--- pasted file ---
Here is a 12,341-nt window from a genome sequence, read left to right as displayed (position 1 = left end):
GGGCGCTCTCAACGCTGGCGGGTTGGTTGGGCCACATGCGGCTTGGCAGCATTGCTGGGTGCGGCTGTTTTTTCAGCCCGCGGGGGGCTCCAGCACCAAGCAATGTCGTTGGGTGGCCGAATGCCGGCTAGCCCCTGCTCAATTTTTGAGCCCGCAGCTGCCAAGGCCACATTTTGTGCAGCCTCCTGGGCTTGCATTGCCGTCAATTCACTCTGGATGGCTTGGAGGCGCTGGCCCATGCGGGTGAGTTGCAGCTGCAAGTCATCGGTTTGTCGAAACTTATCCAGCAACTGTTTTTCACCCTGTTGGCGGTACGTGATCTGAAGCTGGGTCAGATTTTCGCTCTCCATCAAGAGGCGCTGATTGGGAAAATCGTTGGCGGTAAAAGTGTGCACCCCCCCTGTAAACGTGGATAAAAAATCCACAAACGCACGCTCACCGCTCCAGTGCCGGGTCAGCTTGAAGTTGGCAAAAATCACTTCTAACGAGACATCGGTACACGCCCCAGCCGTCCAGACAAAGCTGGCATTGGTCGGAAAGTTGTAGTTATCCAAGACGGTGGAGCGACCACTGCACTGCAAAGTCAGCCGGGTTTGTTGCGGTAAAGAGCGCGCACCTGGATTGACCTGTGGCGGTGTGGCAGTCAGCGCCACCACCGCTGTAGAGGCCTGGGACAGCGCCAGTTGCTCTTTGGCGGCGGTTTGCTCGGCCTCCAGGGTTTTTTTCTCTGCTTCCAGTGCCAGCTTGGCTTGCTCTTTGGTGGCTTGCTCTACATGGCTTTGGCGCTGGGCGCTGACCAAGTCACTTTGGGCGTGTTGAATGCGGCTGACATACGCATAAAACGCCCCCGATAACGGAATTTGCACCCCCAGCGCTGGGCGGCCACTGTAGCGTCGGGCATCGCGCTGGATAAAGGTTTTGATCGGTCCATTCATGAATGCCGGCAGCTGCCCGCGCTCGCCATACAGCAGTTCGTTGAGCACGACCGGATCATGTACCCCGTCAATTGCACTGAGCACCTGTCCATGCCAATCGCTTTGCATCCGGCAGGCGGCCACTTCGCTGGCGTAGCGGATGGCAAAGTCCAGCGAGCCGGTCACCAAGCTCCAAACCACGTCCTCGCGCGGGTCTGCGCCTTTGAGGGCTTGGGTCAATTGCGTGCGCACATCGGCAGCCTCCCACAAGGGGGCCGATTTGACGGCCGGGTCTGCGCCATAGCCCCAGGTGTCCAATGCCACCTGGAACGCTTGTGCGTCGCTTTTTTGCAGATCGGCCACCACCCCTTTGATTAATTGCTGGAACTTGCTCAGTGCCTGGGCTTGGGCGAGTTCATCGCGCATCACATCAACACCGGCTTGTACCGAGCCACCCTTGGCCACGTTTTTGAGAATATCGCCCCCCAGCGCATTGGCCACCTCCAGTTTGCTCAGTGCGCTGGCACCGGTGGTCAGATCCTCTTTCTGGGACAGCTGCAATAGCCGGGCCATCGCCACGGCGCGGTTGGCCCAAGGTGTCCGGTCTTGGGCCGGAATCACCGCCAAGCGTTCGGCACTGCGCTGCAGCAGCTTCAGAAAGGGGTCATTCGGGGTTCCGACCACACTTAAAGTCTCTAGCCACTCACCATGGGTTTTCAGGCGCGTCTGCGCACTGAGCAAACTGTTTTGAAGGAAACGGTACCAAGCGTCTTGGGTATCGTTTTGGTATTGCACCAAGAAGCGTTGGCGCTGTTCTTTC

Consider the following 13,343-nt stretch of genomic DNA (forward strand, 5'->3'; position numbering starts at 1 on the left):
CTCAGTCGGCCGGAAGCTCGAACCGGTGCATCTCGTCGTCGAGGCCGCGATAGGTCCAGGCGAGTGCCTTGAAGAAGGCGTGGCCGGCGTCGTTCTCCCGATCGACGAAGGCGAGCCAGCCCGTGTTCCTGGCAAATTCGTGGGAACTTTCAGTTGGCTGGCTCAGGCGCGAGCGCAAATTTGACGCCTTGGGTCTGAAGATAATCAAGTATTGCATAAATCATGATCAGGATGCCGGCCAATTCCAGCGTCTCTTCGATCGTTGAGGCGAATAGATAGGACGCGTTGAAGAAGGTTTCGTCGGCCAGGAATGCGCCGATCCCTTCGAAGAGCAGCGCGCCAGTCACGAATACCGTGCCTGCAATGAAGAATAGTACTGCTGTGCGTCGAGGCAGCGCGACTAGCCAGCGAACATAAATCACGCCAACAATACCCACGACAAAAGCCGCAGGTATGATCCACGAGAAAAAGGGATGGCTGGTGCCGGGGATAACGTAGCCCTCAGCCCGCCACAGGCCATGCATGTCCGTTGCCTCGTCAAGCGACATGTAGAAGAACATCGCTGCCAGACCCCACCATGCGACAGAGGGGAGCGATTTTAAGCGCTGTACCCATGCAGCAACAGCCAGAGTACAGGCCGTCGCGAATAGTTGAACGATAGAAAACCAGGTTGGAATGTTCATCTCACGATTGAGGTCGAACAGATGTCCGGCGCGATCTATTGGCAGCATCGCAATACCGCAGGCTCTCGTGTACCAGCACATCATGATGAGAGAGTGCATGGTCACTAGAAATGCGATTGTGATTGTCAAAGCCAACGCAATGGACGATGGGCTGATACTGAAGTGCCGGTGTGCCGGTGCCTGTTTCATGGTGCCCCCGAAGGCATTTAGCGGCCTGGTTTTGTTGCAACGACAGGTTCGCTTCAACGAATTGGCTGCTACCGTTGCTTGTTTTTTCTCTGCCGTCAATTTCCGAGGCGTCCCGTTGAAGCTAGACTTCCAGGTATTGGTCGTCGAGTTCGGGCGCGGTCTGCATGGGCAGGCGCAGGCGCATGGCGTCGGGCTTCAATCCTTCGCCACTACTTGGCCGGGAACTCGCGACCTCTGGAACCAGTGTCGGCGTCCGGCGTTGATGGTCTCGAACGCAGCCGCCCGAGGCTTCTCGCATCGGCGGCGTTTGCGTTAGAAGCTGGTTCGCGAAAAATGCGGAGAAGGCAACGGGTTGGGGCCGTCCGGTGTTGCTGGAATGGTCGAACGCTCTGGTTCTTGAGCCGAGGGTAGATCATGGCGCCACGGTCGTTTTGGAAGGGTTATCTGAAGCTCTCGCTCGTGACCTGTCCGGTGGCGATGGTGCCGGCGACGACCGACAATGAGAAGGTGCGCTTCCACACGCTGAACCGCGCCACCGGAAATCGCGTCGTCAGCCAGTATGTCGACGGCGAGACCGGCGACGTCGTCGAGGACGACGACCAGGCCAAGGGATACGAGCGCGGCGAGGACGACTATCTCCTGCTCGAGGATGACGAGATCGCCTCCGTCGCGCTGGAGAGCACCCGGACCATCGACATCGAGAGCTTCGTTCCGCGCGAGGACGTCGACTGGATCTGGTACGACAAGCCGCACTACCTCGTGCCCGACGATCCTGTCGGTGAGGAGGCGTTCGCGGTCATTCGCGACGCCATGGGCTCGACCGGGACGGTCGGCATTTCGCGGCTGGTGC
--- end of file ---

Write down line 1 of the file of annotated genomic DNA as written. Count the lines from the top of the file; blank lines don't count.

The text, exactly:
Here is a 12,341-nt window from a genome sequence, read left to right as displayed (position 1 = left end):